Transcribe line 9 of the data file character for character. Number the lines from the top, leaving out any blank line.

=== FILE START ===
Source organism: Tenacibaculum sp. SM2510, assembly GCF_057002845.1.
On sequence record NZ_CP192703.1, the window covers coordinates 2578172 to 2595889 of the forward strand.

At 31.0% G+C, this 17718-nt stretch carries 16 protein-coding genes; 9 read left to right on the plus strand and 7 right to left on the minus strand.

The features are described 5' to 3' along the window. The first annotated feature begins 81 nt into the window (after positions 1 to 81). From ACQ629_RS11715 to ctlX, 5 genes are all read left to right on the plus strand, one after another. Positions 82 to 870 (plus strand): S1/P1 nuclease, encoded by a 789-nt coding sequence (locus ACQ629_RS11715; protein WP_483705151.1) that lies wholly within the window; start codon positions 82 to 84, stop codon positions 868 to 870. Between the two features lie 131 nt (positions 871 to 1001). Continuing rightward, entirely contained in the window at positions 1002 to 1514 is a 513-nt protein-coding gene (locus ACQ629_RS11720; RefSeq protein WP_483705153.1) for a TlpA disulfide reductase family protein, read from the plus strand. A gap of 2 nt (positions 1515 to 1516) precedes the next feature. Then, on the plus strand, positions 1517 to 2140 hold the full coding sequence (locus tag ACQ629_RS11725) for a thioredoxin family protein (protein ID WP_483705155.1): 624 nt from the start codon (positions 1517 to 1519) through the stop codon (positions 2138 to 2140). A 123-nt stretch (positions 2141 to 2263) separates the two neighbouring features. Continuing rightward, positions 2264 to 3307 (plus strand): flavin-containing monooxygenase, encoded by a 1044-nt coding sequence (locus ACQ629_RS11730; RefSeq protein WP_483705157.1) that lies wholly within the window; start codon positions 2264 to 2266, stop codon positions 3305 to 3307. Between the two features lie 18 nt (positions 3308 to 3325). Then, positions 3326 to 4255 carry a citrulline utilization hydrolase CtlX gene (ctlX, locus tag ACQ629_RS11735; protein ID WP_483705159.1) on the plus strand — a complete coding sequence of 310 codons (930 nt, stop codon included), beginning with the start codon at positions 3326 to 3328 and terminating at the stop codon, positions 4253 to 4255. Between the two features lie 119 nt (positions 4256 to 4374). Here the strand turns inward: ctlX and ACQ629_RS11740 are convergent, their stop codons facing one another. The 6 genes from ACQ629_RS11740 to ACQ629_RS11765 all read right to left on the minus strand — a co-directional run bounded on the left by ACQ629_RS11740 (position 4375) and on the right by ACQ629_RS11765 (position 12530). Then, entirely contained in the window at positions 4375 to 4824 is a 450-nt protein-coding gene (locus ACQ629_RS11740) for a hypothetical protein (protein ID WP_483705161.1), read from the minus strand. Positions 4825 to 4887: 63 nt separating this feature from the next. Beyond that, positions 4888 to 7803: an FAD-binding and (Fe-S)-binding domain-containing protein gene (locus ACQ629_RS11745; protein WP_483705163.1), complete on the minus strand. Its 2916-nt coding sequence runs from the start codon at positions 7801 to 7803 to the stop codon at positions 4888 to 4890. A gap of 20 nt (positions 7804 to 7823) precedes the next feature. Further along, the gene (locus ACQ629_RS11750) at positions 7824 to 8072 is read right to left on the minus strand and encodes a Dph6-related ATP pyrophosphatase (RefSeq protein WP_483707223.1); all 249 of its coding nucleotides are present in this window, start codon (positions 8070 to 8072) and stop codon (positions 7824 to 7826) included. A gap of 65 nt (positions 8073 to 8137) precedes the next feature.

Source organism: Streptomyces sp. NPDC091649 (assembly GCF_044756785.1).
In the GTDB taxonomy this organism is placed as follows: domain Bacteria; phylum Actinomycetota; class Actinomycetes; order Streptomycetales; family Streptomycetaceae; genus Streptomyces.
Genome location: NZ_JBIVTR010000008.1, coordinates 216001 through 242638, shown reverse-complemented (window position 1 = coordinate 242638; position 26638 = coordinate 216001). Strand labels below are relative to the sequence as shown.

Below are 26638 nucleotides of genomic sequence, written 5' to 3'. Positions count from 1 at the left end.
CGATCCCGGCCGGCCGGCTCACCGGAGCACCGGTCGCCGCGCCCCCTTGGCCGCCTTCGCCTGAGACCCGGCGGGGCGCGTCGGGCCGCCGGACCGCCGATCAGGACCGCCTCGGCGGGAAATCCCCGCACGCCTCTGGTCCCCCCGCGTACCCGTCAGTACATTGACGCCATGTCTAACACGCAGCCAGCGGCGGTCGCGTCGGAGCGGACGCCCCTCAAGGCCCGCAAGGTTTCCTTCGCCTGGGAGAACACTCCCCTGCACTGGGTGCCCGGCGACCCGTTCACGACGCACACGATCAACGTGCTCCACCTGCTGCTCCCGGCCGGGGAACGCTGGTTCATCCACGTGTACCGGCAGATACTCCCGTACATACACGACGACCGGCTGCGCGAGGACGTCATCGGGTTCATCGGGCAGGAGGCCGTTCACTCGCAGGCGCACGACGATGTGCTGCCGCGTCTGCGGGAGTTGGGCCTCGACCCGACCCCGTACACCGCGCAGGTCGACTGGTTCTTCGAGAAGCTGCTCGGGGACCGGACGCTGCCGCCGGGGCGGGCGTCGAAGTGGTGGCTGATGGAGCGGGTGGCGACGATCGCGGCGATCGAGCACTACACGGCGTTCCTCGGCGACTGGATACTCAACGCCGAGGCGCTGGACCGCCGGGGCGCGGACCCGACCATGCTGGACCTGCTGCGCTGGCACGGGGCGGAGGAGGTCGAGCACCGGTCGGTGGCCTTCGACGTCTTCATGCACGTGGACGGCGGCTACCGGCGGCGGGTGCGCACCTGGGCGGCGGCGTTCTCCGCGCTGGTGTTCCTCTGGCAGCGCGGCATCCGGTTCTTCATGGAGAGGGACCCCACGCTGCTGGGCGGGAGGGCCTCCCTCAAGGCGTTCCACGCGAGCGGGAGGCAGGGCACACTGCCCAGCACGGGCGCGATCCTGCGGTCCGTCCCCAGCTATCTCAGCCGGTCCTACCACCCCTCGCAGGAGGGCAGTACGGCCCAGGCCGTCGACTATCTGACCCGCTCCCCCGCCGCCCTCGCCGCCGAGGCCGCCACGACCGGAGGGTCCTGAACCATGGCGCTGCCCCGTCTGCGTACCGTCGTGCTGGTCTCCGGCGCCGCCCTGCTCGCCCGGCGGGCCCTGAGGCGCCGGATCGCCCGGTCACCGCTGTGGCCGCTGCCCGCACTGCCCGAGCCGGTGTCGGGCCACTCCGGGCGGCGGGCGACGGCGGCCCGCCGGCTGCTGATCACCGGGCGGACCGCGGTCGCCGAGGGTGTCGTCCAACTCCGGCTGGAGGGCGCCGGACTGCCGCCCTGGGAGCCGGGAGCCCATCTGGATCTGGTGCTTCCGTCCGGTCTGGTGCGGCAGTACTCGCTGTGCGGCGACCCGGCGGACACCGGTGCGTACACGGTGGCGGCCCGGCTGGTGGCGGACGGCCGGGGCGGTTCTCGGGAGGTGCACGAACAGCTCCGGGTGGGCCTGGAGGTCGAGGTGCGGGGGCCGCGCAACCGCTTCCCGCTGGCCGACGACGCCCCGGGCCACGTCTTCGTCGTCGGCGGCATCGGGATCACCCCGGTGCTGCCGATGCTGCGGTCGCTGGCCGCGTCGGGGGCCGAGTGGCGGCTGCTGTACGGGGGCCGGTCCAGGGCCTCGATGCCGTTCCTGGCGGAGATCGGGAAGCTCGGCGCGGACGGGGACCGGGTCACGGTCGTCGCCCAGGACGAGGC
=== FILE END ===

CGATCCCGGCCGGCCGGCTCACCGGAGCACCGGTCGCCGCGCCCCCTTGGCCGCCTTCGCCTGAGACCCGGCGGGGCGCGTCGGGCCGCCGGACCGCCGATCAGGACCGCCTCGGCGGGAAATCCCCGCACGCCTCTGGTCCCCCCGCGTACCCGTCAGTACATTGACGCCATGTCTAACACGCAGCCAGCGGCGGTCGCGTCGGAGCGGACGCCCCTCAAGGCCCGCAAGGTTTCCTTCGCCTGGGAGAACACTCCCCTGCACTGGGTGCCCGGCGACCCGTTCACGACGCACACGATCAACGTGCTCCACCTGCTGCTCCCGGCCGGGGAACGCTGGTTCATCCACGTGTACCGGCAGATACTCCCGTACATACACGACGACCGGCTGCGCGAGGACGTCATCGGGTTCATCGGGCAGGAGGCCGTTCACTCGCAGGCGCACGACGATGTGCTGCCGCGTCTGCGGGAGTTGGGCCTCGACCCGACCCCGTACACCGCGCAGGTCGACTGGTTCTTCGAGAAGCTGCTCGGGGACCGGACGCTGCCGCCGGGGCGGGCGTCGAAGTGGTGGCTGATGGAGCGGGTGGCGACGATCGCGGCGATCGAGCACTACACGGCGTTCCTCGGCGACTGGATACTCAACGCCGAGGCGCTGGACCGCCGGGGCGCGGACCCGACCATGCTGGACCTGCTGCGCTGGCACGGGGCGGAGGAGGTCGAGCACCGGTCGGTGGCCTTCGACGTCTTCATGCACGTGGACGGCGGCTACCGGCGGCGGGTGCGCACCTGGGCGGCGGCGTTCTCCGCGCTGGTGTTCCTCTGGCAGCGCGGCATCCGGTTCTTCATGGAGAGGGACCCCACGCTGCTGGGCGGGAGGGCCTCCCTCAAGGCGTTCCACGCGAGCGGGAGGCAGGGCACACTGCCCAGCACGGGCGCGATCCTGCGGTCCGTCCCCAGCTATCTCAGCCGGTCCTACCACCCCTCGCAGGAGGGCAGTACGGCCCAGGCCGTCGACTATCTGACCCGCTCCCCCGCCGCCCTCGCCGCCGAGGCCGCCACGACCGGAGGGTCCTGAACCATGGCGCTGCCCCGTCTGCGTACCGTCGTGCTGGTCTCCGGCGCCGCCCTGCTCGCCCGGCGGGCCCTGAGGCGCCGGATCGCCCGGTCACCGCTGTGGCCGCTGCCCGCACTGCCCGAGCCGGTGTCGGGCCACTCCGGGCGGCGGGCGACGGCGGCCCGCCGGCTGCTGATCACCGGGCGGACCGCGGTCGCCGAGGGTGTCGTCCAACTCCGGCTGGAGGGCGCCGGACTGCCGCCCTGGGAGCCGGGAGCCCATCTGGATCTGGTGCTTCCGTCCGGTCTGGTGCGGCAGTACTCGCTGTGCGGCGACCCGGCGGACACCGGTGCGTACACGGTGGCGGCCCGGCTGGTGGCGGACGGCCGGGGCGGTTCTCGGGAGGTGCACGAACAGCTCCGGGTGGGCCTGGAGGTCGAGGTGCGGGGGCCGCGCAACCGCTTCCCGCTGGCCGACGACGCCCCGGGCCACGTCTTCGTCGTCGGCGGCATCGGGATCACCCCGGTGCTGCCGATGCTGCGGTCGCTGGCCGCGTCGGGGGCCGAGTGGCGGCTGCTGTACGGGGGCCGGTCCAGGGCCTCGATGCCGTTCCTGGCGGAGATCGGGAAGCTCGGCGCGGACGGGGACCGGGTCACGGTCGTCGCCCAGGACGAGGC